Hughes: Beal injury could change everything for Wizards


The timing and magnitude of Tuesday's news that Bradley Beal has been diagnosed with a season-ending left wrist injury offer a few different ways to view how it affects the Wizards' future and most are not so good, of course. A team that has lost eight of nine games is now without their best player from here on out. On top of that, even if they wanted to trade him before Thursday's trade deadline because of his contract uncertainty, they can't anymore.

Beal could opt out of the final year of his contract this summer and become an unrestricted free agent. He could leave if he wants, which means it's possible he has played his last game in a Wizards uniform. Or, he can put the onus on the Wizards to re-sign him to a deal that is projected to be the largest in NBA history.

This, by the way, is the second surgery Beal has had on that left wrist. This time it's to repair a torn ligament, while in 2014 he had a non-displaced fracture. Wrist injury aside, the absences are starting to pile up for Beal.

His 2021-22 season is over after only 40 games, the shortest of his career. That means he could go into contract negotiations having only played 69.5% of the Wizards' total games over the past three seasons. This doesn't mean Beal has long-term injury concerns, but it's just worth noting when a contract worth a projected $245 million over five years is on the line.


From Beal's perspective, if winning is the deciding factor of where he plays next year, this is a blow to the Wizards' cause. They were hoping to take a sizable step forward this season and so far they have taken a step back in the standings. Now with Beal out, they may have a better chance in the lottery than the playoff picture.

Beal ultimately would have to give up about $60 million and an extra year of contract security to leave this summer. But he also wants to win and has grown impatient with how long the Wizards' process of building a contender has taken. This fall, he will be entering his 11th year in the NBA and his Age 29 season.

Exactly what the Wizards can do to show him more down the homestretch of this season is hard to tell. They aren't playing well now and it also seems likely their priorities could change drastically. Without Beal, the team's short-term ceiling is considerably lower, meaning it may be smart to favor the future over the now.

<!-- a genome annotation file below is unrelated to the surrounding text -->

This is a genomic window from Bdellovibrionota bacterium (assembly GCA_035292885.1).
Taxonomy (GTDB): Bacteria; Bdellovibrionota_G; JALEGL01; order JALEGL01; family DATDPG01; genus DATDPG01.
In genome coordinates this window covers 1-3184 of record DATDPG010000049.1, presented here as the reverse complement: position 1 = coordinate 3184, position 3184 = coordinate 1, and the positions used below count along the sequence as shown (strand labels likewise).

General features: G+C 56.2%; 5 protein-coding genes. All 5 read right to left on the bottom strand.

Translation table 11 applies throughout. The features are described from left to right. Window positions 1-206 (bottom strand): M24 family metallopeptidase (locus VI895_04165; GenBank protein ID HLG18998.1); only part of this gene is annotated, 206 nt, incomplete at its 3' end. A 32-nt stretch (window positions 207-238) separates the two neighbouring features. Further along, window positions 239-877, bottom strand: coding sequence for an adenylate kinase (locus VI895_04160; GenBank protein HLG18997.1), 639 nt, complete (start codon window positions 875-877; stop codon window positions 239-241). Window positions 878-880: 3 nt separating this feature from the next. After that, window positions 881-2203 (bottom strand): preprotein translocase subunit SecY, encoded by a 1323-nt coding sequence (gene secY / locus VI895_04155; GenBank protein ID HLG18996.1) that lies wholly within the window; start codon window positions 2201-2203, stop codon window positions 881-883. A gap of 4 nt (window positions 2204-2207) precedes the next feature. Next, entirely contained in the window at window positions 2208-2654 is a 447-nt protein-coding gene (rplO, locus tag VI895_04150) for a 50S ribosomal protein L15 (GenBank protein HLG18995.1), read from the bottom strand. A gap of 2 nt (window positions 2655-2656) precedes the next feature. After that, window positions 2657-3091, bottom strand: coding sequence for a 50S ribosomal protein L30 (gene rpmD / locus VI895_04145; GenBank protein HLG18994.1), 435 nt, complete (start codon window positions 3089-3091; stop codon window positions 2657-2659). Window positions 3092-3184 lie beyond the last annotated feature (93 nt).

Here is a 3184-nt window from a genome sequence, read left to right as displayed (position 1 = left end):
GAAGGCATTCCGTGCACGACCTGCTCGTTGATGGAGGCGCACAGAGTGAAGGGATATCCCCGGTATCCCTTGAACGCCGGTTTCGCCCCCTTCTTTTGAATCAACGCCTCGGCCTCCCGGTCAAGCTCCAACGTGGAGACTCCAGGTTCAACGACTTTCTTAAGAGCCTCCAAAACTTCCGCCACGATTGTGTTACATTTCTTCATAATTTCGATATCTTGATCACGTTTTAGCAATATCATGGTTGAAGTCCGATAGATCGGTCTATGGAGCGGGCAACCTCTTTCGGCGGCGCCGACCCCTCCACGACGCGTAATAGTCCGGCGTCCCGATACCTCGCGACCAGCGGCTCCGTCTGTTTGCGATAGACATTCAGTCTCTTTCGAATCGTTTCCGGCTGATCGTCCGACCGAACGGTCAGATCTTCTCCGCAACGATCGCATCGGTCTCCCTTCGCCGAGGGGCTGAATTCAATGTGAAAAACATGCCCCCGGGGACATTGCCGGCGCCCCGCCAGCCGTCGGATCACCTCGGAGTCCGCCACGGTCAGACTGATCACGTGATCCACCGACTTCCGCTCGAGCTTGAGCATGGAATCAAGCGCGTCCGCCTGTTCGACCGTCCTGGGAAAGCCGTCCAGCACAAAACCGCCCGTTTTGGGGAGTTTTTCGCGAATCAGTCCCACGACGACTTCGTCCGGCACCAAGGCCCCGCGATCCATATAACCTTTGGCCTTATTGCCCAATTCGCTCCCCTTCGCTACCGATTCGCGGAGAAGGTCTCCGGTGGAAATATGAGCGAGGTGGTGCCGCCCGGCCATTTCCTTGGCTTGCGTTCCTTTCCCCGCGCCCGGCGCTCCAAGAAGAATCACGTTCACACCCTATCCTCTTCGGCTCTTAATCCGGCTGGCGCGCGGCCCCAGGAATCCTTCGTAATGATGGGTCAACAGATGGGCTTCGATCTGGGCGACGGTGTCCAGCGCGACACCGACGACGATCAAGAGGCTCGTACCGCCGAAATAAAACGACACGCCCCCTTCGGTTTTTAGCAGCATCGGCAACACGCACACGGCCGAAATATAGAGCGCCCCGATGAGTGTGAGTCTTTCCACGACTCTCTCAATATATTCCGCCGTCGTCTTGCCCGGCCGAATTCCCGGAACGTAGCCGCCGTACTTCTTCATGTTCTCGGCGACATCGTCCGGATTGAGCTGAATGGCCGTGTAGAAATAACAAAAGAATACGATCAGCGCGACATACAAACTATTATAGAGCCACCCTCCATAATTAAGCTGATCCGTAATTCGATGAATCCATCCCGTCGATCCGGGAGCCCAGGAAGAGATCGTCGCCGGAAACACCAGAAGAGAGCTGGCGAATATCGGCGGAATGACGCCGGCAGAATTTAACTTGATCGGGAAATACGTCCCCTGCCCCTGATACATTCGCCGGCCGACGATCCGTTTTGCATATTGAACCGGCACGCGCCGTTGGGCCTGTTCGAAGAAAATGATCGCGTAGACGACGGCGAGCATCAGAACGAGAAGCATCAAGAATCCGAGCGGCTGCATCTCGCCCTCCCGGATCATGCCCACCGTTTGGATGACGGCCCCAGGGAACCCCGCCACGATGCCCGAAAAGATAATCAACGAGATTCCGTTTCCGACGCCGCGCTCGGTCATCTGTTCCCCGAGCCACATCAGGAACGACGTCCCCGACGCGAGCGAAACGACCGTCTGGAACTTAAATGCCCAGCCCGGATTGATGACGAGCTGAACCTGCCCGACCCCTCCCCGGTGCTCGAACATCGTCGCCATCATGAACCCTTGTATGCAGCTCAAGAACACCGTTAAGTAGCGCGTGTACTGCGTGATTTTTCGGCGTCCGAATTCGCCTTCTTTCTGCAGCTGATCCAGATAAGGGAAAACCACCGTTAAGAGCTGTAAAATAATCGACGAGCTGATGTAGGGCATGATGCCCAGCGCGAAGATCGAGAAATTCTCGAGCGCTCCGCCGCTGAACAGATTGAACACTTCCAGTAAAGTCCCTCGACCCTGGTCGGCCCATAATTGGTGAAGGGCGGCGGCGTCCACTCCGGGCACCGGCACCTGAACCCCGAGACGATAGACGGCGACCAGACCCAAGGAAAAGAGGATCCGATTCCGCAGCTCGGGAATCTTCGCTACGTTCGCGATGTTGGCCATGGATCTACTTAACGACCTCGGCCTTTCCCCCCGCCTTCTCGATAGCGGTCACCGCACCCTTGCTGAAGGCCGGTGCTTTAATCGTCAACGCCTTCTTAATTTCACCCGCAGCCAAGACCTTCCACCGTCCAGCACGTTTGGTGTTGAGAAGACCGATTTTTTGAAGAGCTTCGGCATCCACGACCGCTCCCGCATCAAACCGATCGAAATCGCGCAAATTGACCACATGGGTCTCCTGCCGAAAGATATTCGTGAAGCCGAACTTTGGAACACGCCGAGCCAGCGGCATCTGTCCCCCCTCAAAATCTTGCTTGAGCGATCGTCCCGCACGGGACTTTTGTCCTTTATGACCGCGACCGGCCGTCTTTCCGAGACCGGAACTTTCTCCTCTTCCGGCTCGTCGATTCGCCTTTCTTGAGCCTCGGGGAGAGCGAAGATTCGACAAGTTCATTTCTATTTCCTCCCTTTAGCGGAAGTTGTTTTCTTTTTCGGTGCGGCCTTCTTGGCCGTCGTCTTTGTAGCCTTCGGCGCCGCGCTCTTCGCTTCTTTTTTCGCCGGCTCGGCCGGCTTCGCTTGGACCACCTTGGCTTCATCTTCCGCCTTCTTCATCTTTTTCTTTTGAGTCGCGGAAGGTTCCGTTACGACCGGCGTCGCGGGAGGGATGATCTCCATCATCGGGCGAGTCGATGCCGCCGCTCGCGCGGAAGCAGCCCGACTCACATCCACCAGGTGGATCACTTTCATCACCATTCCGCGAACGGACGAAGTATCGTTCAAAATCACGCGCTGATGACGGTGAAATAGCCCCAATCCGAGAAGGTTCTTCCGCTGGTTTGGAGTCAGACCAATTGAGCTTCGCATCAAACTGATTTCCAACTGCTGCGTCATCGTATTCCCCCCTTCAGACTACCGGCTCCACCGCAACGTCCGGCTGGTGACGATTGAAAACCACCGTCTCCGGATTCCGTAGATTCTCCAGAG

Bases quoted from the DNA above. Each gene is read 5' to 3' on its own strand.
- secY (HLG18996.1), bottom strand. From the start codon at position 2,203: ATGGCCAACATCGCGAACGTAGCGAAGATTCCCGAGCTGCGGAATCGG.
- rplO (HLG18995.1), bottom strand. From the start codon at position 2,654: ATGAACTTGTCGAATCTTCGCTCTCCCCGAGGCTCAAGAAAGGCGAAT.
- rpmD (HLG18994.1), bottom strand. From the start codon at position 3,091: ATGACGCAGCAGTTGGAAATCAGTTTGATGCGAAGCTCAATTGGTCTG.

Their young players like Rui Hachimura, Deni Avdija and Thomas Bryant, it would seem, are now even less likely to be dealt. Meanwhile, perhaps veterans like Montrezl Harrell and Spencer Dinwiddie could be better off helping other teams.

The Wizards could become sellers ahead of Thursday's deadline, retool with whatever future assets they can acquire and aim to create more salary cap flexibility. But that would continue to leave much of their big picture progress in the abstract until they can make real strides in the win column. Beal would again have to be sold on theories and good intentions.

There is an argument, however, for how this could be good timing for the Wizards. At least the re-evaluation brought this news now and not next Tuesday. The Wizards do have the deadline to work with and now have a better idea of how they should operate. They have the option of switching gears towards youth and player development over the next two months, if they choose.

Granted, truly bottoming out for top lottery odds may not be entirely possible at this point. They are nine games up from being in the bottom-3 of the NBA, the tier which gets flat odds for the best chance at landing the No. 1 pick. But the Wizards are also only six games up on the 5th-worst team, the Pacers.

Washington currently has the 11th-best lottery odds, which would give them only a 9.4% chance of picking in the top-4 if the season ended today. They would have a 90.6% chance of selecting in the 11-to-14 range.

But if the Wizards turn things over to Hachimura, Avdija, Bryant, Corey Kispert, Daniel Gafford and others, those odds could increase. In a best-case scenario, perhaps the Wizards could luck out like the Raptors did last season.

Toronto won 53 games (out of 72) in 2019-20, then went 27-45 last season and landed the fourth overall pick. They selected Scottie Barnes, who looks like a future star, and are now right back in the thick of the playoff race. If the Wizards end up getting a top-10 pick, it could help them by adding a blue chip young player or give them another valuable trade asset.


The Beal injury is another unfortunate example of bad luck for a Wizards franchise that has had far too much of it. But by knowing the full extent of their situation now, with time still to go before the trade deadline, they have an opportunity to adjust. Maybe they can make the most of a bad situation, just as Toronto did.